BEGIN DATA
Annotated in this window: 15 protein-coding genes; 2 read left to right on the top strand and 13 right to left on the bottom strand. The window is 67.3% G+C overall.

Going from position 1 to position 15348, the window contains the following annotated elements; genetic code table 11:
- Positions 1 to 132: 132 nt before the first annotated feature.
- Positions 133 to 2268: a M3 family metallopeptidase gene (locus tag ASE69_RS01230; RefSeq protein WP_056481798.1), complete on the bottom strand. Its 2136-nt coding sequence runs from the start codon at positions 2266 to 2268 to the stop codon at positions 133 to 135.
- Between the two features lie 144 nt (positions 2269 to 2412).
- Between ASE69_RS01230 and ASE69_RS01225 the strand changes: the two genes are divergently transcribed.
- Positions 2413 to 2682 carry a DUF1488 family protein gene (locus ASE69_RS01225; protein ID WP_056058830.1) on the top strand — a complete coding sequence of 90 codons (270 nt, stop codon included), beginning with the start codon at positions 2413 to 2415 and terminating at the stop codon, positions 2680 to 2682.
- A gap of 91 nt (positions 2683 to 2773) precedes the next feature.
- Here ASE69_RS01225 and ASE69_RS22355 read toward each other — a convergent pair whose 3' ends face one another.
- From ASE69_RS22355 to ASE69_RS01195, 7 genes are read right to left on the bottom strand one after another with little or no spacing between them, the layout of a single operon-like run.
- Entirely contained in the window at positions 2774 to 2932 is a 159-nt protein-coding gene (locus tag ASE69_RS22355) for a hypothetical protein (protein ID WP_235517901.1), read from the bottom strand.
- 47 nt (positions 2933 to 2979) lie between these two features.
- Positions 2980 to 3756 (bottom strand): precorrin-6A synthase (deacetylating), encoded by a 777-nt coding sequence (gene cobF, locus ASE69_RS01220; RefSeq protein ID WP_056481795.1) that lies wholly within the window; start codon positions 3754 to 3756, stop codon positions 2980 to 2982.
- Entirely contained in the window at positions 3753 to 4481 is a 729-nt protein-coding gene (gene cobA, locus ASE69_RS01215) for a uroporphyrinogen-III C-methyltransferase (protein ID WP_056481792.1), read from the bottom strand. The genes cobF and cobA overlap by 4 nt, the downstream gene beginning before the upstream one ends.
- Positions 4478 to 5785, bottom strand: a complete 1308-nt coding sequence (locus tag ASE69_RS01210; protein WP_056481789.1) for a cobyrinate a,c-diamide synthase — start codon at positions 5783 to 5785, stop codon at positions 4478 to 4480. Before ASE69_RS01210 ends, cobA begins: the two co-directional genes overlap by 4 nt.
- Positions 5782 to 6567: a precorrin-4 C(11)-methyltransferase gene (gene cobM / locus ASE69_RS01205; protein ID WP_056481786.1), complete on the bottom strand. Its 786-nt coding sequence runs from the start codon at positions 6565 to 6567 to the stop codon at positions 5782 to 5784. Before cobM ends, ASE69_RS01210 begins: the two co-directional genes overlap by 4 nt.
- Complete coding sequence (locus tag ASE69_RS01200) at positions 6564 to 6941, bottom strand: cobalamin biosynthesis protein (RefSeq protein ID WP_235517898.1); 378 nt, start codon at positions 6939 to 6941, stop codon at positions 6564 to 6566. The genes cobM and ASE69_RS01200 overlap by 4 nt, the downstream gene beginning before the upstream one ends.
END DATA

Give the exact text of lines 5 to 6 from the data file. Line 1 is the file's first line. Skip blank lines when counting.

- Between the two features lie 144 nt (positions 2269 to 2412).
- Between ASE69_RS01230 and ASE69_RS01225 the strand changes: the two genes are divergently transcribed.